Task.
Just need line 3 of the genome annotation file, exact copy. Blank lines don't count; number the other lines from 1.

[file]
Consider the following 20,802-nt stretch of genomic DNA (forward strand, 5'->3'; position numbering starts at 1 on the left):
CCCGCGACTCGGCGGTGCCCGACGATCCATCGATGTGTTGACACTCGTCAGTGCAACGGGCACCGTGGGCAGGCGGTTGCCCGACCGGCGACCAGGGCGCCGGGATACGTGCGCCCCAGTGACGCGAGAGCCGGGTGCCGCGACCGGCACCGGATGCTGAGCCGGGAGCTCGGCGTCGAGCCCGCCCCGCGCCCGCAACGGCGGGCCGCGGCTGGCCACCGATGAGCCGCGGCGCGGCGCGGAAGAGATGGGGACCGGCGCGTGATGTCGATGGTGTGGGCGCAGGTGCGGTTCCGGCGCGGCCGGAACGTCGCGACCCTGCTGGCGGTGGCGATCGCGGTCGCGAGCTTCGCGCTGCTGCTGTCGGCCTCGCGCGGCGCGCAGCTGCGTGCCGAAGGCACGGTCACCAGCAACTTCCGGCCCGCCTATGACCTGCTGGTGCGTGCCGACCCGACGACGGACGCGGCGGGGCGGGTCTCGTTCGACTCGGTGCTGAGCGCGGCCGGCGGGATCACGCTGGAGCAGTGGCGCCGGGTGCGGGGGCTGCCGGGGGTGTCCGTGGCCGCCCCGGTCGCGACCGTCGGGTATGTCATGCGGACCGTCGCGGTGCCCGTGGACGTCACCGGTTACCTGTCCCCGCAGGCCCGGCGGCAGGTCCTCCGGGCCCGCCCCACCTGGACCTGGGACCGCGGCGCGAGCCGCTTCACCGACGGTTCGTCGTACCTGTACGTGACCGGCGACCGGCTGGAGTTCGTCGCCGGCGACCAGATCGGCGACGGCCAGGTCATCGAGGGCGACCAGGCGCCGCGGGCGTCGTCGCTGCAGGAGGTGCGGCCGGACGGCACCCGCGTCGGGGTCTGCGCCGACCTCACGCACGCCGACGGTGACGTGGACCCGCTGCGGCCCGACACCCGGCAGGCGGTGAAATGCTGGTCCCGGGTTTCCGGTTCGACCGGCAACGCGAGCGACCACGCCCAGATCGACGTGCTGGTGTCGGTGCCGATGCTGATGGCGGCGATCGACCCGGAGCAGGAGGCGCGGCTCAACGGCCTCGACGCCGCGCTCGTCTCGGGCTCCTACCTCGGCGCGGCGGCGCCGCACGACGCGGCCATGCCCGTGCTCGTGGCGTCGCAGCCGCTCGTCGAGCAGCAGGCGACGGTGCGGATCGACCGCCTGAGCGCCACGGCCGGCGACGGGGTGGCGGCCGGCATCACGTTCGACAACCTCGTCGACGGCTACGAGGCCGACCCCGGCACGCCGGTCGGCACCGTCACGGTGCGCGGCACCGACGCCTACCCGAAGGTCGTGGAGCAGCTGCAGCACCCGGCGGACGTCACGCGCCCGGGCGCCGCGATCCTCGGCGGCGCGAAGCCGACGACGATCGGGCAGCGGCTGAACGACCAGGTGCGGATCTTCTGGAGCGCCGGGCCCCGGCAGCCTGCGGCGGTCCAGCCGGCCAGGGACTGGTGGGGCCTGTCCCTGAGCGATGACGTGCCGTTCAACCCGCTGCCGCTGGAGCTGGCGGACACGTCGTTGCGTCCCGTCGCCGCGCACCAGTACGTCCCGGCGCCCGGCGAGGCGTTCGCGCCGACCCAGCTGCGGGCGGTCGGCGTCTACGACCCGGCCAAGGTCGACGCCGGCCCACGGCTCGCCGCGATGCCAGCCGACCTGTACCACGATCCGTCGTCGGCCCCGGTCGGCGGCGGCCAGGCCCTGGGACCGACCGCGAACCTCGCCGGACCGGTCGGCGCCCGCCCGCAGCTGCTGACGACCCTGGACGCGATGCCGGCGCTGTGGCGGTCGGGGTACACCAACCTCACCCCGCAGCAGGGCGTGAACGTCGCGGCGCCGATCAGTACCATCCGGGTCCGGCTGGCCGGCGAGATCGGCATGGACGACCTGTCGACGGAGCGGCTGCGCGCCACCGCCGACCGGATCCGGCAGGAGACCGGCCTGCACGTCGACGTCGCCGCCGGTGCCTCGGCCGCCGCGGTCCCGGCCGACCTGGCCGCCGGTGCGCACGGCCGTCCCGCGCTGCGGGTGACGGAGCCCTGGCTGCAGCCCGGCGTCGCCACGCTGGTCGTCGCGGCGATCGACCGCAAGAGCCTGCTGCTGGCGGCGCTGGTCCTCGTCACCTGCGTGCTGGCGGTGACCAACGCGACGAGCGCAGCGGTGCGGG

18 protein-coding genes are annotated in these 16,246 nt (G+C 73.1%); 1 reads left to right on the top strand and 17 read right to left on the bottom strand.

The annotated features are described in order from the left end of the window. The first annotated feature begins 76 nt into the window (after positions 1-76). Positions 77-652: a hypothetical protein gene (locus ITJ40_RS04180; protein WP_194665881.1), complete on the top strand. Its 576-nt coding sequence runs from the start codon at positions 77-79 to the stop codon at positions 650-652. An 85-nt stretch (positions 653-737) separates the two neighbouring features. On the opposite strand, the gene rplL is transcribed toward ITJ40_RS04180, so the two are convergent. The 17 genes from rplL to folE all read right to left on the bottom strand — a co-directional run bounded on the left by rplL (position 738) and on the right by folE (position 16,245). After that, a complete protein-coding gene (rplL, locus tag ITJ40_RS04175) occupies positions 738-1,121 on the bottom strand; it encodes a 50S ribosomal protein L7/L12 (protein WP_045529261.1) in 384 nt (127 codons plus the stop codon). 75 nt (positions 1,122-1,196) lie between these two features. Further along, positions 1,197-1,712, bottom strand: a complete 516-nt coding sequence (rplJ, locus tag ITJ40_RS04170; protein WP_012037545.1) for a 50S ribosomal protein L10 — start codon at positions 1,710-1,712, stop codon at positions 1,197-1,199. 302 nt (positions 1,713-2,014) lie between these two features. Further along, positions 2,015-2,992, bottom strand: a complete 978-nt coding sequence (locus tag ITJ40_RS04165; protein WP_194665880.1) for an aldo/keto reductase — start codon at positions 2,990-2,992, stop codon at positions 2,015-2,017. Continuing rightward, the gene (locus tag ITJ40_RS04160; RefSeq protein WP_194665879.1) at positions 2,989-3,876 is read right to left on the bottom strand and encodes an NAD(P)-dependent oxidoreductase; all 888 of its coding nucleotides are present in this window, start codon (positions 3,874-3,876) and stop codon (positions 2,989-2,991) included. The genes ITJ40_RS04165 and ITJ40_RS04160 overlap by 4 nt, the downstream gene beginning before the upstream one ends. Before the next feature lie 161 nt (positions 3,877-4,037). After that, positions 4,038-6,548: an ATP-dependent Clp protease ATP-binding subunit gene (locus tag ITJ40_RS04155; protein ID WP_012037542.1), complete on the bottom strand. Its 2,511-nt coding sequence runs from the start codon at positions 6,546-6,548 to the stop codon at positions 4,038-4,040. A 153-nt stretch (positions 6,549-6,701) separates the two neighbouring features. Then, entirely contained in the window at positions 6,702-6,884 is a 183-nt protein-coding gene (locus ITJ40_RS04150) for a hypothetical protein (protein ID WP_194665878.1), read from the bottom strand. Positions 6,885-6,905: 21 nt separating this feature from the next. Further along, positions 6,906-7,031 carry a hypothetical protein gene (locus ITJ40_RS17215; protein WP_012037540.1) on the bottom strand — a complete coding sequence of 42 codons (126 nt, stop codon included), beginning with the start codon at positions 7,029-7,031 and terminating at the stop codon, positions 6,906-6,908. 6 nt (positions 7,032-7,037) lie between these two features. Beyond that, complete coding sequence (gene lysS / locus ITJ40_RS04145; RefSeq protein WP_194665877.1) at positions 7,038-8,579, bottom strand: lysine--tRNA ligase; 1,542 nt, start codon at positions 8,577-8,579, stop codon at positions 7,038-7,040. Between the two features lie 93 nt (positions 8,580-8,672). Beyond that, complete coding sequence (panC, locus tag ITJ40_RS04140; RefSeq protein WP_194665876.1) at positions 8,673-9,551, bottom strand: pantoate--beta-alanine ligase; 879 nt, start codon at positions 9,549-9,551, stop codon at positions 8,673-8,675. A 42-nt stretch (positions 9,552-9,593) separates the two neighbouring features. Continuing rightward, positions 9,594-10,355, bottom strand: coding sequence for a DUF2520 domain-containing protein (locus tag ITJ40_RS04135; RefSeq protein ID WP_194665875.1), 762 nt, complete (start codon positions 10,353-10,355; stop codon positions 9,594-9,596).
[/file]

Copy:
18 protein-coding genes are annotated in these 16,246 nt (G+C 73.1%); 1 reads left to right on the top strand and 17 read right to left on the bottom strand.